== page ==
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|934 by topic|
|Ab urbe condita||1687|
|Balinese saka calendar||855–856|
|Chinese calendar||癸巳年 (Water Snake)|
3630 or 3570
— to —
甲午年 (Wood Horse)
3631 or 3571
|- Vikram Samvat||990–991|
|- Shaka Samvat||855–856|
|- Kali Yuga||4034–4035|
|Japanese calendar||Jōhei 4|
|Minguo calendar||978 before ROC|
|Seleucid era||1245/1246 AG|
|Thai solar calendar||1476–1477|
1060 or 679 or −93
— to —
1061 or 680 or −92
- Summer – The Hungarians make an alliance with the Pechenegs and fight their way through Thrace to Constantinople. They kill the inhabitants, inflict severe damage on the countryside and force both the Byzantine Empire and Bulgaria to pay them tribute. Emperor Romanos I signs a peace treaty with the Hungarians.
- King Henry I ("the Fowler") pacifies the territories to the north, where the Danish Vikings have been harrying the Frisians by sea. He defeats the Danes petty King Gnupa, and conquers Hedeby.
- Summer – Caliph Abd-al-Rahman III invades Navarra and forces Queen Toda to submit to him. Her son the 15-year-old King García Sánchez I becomes a vassal of the Caliphate of Córdoba.
- Haakon I ("the Good"), a son of the late King Harald Fairhair, once again reunites the kingdom after he has deposed his half-brother Eric Bloodaxe. Haakon is installed as king of Norway.
- The Eldgjá volcanic eruption is the largest basalt flood in history (first documented).
- King Tewdwr of Brycheiniog attends the court of King Æthelstan and signs the English Land Charters. Kings Hywel Dda of Deheubarth, Idwal Foel of Gwynedd and Morgan Mwynfawr ("the Old") of Morgannwg are compelled to accompany Æthelstan on his campaign against King Constantine II of Scotland.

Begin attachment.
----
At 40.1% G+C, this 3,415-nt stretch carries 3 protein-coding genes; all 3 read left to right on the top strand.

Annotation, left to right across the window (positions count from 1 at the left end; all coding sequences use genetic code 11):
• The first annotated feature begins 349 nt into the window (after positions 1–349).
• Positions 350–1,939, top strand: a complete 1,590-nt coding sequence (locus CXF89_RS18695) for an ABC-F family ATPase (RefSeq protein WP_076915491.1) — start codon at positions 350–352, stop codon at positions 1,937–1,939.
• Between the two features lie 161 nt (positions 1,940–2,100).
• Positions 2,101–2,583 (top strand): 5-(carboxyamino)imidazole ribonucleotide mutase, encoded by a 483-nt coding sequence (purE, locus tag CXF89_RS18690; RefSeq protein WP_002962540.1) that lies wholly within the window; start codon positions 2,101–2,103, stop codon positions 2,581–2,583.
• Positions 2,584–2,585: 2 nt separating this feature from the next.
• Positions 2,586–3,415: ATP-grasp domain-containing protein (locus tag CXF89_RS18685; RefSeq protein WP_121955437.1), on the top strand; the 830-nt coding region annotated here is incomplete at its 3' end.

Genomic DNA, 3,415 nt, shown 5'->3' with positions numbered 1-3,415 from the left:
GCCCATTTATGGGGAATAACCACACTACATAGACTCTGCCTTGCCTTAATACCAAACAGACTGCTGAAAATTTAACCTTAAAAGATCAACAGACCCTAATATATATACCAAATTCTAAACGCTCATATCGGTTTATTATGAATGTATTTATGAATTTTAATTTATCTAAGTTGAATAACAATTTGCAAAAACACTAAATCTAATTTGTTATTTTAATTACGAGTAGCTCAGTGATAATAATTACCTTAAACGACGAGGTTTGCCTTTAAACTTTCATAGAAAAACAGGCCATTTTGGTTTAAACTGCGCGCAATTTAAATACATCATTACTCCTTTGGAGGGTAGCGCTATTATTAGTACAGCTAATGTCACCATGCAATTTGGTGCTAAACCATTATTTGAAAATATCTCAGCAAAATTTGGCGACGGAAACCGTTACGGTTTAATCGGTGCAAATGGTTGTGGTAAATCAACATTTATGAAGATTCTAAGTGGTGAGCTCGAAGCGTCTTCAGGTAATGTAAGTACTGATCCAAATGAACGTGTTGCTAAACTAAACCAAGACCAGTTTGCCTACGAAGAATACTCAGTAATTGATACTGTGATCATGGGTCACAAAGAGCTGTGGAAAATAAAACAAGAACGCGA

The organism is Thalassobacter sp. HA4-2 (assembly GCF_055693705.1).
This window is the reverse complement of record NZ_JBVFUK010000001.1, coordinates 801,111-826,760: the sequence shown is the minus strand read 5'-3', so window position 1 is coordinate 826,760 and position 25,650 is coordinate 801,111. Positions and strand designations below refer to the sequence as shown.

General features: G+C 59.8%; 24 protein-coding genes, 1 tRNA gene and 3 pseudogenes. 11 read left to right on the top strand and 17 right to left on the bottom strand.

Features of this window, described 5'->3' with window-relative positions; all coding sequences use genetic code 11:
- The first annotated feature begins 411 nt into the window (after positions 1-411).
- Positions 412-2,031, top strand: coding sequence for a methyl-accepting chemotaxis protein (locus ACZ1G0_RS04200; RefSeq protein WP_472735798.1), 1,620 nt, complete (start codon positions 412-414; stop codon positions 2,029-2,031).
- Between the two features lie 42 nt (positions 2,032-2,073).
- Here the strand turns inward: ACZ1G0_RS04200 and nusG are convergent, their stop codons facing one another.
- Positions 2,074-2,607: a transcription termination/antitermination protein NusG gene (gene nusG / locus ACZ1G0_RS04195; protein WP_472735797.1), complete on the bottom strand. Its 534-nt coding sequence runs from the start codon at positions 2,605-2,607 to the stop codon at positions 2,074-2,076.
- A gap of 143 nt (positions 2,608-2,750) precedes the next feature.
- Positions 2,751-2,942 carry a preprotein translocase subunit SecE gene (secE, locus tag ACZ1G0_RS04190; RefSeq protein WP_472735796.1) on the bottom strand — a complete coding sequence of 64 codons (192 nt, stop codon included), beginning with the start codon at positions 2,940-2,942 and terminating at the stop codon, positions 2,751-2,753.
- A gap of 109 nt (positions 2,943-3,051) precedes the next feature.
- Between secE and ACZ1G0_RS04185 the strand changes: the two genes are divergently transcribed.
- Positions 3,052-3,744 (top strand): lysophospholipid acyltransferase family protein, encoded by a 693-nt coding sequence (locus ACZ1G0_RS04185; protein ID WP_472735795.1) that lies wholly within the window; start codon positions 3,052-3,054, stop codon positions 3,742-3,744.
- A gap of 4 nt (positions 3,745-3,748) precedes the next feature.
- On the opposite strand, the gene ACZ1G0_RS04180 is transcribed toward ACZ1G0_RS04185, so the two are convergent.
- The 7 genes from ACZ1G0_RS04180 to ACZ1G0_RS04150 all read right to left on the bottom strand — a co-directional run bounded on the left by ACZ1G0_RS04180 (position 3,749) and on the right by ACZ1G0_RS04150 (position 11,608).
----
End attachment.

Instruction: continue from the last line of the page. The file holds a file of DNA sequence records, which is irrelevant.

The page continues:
- April 24 – Abbasid caliph al-Qahir is deposed and blinded; he is succeeded by his nephew ar-Radi.
- Summer – Ali ibn Buya, a Samanid governor, takes advantage of the anarchy in Persia and conquers Fars (modern Iran). He founds the Buyid Dynasty, and makes Shiraz his capital. Ali seeks the recognition of the Abbasid caliph Ar-Radi, who confirms him later as his viceroy.
- March 16 – Meng Zhixiang, a military governor (jiedushi), declares himself emperor (formally called "Gaozu") and establishes Later Shu as a new Chinese state, independent of Later Tang. He dies after a short-lived five-month reign and is succeeded by his son Meng Chang.
- Goryeo forces push the army of Hubaekje back into its heartland and defeat them finally at Hongseong (modern South Korea).
- March 4 – Abdullah al-Mahdi Billah, Fatimid caliph (b. 873)
- May 9 – Wang Sitong, Chinese general and governor (b. 892)
- May 14
- May 16 – Meng Hanqiong, eunuch official of Later Tang
- September 7 – Meng Zhixiang, Chinese general (b. 874)
- November 1 – Beornstan, bishop of Winchester
- November 2 – Emma, queen of the West Frankish Kingdom
- Abu Zayd al-Balkhi, Abbasid mathematician and physician
- Gervadius, Irish hermit and saint (approximate date)
- Gofraid ua Ímair, Viking leader and king of Dublin
- Li Conghou, emperor of Later Tang (b. 914)
- Li Renhan, Chinese general and governor
- Melias, Byzantine general (strategos)
- Olaf Haraldsson, son of Harald Fairhair
- Sale Ngahkwe, king of Pagan (Burma)
- Uallach ingen Muinecháin, Irish poet
- Xu Zhixun, general of Wu (Ten Kingdoms)
- Xue Wenjie, official of Min (Ten Kingdoms)